Use Humour To Point Out Stupidity On Facebook

If you’re on Facebook, you may have noticed a spate of copyright posts from users attempting to “reclaim” their personal details and photos. As we have noted in the past, this is unadulterated poppycock. Unfortunately, informing your friends of this fact is a good way to cause offence… unless you use humour.

For those who haven’t seen it, the latest false privacy notice doing the rounds on Facebook looks something like this:

As of January 3rd, 2015 at 11:43am Eastern standard time; I do NOT give Facebook or any entitles associated with Facebook permission to use my pictures, information, or post, both from the past, in the present, or in the future. By this statement I give notice to Facebook it is strictly forbidden to disclose, copy, distribute or take any other action against me based on this profile is private and confidential information. The violation of privacy can be punished by law (UCC 1-308-11 308-103 and Rome statute). NOTE: Facebook is now a public entity. All members must post a note like this. If you prefer, you can copy and paste this version if you do not publish the statement at least once it will be tactically allowing the use of your photos, as well as information contained in the profile status updates. DO NOT SHARE you MUST copy and paste this.

Even if you overlook the dodgy grammar, the above notice is entirely useless as a legal disclaimer. The terms and conditions of Facebook were agreed upon when you signed up to the service — posting a “copyright notice” changes nothing. Instead, it just makes you look gullible and ill-informed. This is probably why people get so touchy when others attempt to point out the error in their ways.

Lifehacker’s Commercial Editor Rae Johnston leaned this to her chagrin after posting this gentle reminder on her Facebook page.

As you can see, the post was neutral in tone and directed at no one in particular. Nevertheless, it managed to generate a negative response; complete with insults and a Facebook unfollowing.

"I had someone respond that I was wrong, and they knew this, because they had a lawyer find out for them," Rae explained. "I politely suggested they get a second opinion as the advice the lawyer gave them was incorrect. I provided link to Snopes and quotes from the article to support my statement.

"They responded that they trusted this lawyer, who was a member of their family. Furthermore — their judgement of me as a nice person seemed to be a mistake, as I clearly wasn’t one and they wouldn’t be following me on social media anymore as a result."

Evidently, people don’t like being told they are wrong, however politely.

Like Rae, I also wanted to inform my friends that their copyright posts were useless. However, I chose a slightly different approach. Instead of an FYI status update, I decided to indirectly poke fun at the practice (and myself in the process):

This allowed my friends to draw their own conclusions without feeling foolish or insulted. Nobody was telling them they were "wrong", but the underlying message was still there to be inferred. Those who remained unsure felt comfortable asking questions because they weren't already on the defensive.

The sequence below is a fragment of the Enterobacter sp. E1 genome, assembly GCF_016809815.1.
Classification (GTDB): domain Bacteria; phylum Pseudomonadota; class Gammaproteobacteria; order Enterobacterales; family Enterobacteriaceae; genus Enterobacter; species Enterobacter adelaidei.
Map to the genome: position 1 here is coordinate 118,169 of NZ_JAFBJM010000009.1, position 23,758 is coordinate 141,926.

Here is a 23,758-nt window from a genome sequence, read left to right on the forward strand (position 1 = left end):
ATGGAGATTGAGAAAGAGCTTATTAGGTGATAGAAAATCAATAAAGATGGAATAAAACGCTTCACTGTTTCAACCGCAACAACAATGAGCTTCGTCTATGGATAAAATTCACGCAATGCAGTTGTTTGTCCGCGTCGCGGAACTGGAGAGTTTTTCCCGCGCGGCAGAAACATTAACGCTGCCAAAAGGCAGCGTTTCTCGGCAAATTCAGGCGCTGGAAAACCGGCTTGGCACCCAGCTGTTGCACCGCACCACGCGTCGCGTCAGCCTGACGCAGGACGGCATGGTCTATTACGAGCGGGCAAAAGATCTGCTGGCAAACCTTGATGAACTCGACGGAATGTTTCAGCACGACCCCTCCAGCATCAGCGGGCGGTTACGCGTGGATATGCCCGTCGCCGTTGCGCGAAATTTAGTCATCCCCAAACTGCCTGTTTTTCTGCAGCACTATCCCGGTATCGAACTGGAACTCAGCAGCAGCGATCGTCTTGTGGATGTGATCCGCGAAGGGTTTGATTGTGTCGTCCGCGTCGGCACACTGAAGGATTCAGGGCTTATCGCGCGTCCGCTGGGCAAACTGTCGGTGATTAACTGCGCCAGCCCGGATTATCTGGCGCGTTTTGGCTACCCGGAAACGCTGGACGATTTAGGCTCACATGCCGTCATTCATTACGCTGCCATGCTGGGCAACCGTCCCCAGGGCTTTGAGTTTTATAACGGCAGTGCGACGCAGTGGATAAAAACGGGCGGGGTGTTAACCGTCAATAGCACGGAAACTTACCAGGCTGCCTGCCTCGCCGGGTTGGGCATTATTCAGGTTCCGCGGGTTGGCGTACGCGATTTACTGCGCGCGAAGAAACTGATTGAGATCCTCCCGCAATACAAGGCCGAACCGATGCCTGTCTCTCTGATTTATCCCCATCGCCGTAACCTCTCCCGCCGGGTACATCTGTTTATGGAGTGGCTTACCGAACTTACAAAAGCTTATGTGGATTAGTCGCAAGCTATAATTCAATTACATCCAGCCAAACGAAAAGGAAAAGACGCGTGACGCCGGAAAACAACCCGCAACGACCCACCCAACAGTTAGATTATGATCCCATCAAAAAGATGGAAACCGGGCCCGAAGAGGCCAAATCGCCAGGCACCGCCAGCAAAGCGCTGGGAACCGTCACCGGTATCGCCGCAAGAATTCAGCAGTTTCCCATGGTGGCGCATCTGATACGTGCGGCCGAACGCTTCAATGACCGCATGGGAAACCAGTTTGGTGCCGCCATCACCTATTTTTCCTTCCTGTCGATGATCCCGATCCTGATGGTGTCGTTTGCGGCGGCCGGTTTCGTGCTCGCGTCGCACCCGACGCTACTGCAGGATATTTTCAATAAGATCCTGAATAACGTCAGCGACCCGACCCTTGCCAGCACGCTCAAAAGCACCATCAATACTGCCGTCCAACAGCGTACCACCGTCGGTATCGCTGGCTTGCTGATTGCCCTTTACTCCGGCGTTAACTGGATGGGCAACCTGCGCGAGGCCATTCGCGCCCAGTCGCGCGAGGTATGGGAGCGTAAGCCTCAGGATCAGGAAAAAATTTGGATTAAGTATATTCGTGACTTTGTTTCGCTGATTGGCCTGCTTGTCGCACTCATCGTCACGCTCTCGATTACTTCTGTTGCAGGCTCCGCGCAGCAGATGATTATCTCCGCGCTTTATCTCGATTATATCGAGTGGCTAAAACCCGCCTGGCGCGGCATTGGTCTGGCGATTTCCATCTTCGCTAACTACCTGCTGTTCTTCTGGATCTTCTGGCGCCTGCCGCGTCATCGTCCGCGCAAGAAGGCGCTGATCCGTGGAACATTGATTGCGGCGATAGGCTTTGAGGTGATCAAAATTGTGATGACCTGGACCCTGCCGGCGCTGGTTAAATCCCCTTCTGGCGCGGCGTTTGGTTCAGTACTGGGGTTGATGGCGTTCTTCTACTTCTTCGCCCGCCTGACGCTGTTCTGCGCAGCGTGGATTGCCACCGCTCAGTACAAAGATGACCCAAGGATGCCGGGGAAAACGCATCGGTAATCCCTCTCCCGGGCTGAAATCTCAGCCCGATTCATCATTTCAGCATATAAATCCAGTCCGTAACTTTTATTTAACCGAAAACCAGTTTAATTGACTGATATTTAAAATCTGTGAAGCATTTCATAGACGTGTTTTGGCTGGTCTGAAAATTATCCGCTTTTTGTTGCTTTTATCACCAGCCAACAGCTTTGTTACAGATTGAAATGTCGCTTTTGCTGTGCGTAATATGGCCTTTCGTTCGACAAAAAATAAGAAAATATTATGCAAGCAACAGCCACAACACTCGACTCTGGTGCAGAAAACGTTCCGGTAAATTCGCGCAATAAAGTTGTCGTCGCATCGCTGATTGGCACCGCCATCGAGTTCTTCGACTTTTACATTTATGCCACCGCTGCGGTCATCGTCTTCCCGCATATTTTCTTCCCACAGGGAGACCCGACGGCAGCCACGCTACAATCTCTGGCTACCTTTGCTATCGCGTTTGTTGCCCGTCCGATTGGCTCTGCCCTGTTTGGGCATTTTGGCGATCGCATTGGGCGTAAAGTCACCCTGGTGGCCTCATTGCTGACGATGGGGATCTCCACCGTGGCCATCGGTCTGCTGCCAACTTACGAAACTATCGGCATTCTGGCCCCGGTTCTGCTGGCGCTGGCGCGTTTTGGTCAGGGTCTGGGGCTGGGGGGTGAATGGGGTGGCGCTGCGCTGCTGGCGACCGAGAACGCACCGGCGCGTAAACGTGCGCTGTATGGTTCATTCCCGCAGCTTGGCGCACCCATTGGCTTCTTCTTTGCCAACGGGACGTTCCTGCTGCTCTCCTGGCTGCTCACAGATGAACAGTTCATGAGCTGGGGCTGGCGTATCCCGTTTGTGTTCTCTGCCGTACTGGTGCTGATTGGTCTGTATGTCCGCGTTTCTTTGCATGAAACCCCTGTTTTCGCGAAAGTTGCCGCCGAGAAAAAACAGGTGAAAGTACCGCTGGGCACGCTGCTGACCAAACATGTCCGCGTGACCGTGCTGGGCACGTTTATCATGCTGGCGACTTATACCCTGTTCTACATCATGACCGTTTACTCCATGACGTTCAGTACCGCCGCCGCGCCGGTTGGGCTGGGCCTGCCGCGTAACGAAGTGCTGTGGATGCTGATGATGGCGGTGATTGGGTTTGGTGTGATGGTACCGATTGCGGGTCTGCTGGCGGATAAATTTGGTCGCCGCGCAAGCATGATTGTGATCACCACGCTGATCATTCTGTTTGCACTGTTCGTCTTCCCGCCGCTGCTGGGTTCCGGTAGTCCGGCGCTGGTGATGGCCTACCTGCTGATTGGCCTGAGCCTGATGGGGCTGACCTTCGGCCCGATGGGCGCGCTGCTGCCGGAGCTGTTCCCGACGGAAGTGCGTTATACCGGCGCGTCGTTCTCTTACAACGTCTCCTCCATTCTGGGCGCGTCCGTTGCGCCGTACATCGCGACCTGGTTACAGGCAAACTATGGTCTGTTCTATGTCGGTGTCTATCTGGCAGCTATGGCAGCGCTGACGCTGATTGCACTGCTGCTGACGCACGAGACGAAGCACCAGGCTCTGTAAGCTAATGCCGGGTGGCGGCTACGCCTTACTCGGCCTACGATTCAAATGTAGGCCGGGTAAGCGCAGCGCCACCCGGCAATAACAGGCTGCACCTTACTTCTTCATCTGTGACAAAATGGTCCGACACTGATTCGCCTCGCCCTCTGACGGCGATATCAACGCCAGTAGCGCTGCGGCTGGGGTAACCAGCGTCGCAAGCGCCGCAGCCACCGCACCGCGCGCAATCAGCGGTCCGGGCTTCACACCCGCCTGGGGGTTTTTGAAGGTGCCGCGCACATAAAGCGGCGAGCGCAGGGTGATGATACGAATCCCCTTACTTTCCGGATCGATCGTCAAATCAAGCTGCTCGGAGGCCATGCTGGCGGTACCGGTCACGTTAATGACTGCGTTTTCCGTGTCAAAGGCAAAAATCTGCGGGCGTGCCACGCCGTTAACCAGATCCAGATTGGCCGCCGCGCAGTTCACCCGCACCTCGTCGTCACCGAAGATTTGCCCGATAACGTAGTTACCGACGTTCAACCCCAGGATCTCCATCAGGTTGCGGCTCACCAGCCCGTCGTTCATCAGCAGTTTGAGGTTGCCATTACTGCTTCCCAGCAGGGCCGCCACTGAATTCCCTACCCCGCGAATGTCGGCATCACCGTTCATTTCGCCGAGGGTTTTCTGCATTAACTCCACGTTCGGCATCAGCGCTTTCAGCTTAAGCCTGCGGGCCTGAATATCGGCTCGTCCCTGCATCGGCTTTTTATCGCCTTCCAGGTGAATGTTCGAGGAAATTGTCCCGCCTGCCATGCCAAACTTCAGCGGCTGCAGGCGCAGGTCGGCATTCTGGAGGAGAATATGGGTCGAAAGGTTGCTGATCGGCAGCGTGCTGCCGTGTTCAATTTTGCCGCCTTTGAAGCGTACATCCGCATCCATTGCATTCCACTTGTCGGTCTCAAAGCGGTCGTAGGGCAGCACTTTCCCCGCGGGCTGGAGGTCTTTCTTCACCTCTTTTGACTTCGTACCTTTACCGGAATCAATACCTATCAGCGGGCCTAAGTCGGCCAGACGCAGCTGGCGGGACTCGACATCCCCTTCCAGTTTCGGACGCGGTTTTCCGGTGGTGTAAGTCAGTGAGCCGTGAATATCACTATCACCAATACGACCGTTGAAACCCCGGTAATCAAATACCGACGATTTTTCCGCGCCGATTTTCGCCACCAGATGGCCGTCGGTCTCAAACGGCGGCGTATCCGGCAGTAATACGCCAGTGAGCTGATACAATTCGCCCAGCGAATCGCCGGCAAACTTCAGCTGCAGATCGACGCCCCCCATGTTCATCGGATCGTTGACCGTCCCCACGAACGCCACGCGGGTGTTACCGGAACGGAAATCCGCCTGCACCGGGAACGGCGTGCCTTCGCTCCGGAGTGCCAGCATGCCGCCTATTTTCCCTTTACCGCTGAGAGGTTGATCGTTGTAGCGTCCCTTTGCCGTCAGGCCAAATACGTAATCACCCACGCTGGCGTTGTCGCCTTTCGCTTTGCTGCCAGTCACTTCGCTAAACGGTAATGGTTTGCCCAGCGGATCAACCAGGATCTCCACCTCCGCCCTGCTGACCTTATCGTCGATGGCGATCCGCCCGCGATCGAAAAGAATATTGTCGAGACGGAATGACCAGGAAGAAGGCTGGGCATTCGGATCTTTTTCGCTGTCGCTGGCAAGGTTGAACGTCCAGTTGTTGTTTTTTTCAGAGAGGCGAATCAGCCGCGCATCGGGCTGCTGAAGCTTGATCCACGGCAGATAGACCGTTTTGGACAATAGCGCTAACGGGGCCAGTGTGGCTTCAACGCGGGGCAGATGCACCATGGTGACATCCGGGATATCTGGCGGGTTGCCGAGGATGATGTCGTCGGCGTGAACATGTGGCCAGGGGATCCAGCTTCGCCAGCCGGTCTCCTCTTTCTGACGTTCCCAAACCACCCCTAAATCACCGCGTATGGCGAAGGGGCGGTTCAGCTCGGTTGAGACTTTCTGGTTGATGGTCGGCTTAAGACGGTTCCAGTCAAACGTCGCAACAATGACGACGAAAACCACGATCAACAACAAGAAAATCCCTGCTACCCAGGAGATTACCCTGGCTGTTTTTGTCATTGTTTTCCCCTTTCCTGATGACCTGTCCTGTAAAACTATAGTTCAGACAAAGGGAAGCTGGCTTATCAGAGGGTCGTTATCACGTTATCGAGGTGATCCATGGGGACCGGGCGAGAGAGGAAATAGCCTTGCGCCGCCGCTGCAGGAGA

The moral to the story is that there's always a way to get a message across without insulting your audience: even if the "insult" was caused by their own ignorance. Sometimes you just have to think outside the box.


Comments

    OKAY CHRIS I GET IT YOU'RE BETTER THAN ME AT FACEBOOK geez

    ;)

      Next up: How To Get Your Target To Co-Operate In Their Own Hit Piece.

    Old but still works: https://www.youtube.com/watch?v=xDHDM7PfyYs

    I had a friend post that any anti-vaxxers should remove themselves from his friend list. One popped up for a fight and got wall-of-texted to oblivion. I don't think he was wrong in his actions and I enjoyed the conversation. Schadenfreude I guess.

    In your case, Rae lost a quick to anger irrational idiot of a friend and you entertained yours. I'd say you're both winners.

    ...entitles...

    I don't even

    Or just unfriend anyone who posts the copypasta. They're probably not worth your time anyway, beyond a laugh.

    Or try copying something - humour and confrontation:

    "In response to the new Facebook guidelines I hereby declare that no one gives a crap about the copyright attached to all of my personal details, illustrations, comics, paintings, professional photos and videos, etc. (as a result of a convention I can't even spell properly). For commercial use of the above my written consent may or may not be needed at all times; however, no one will ever bother to get one.
    (Anyone reading this can copy this text and paste it on their Facebook Wall. This will do absolutely nothing, but will make you feel better. By using strange words in silly languages, I notify all of my friends that I have no idea on what I'm doing. The aforementioned actions also apply to my colleagues, prospective employers and anyone who's willing to see me make a fool of myself. The content of this profile stopped being private at the moment I pressed the "Submit" button. No statute named after a city in Europe can or will make any difference about any of this.)
    Facebook is now an open capital entity, which is a fancy term of saying they'll do anything they can to increase their profit. All members are recommended to publish a notice like this, because why not. If you do not publish a statement at least once, seven years of misfortune will follow and you can keep pressing F7 for as long as you wish, but the name of your crush won't show up on your screen.
    Welcome to the internet. Have a cookie."

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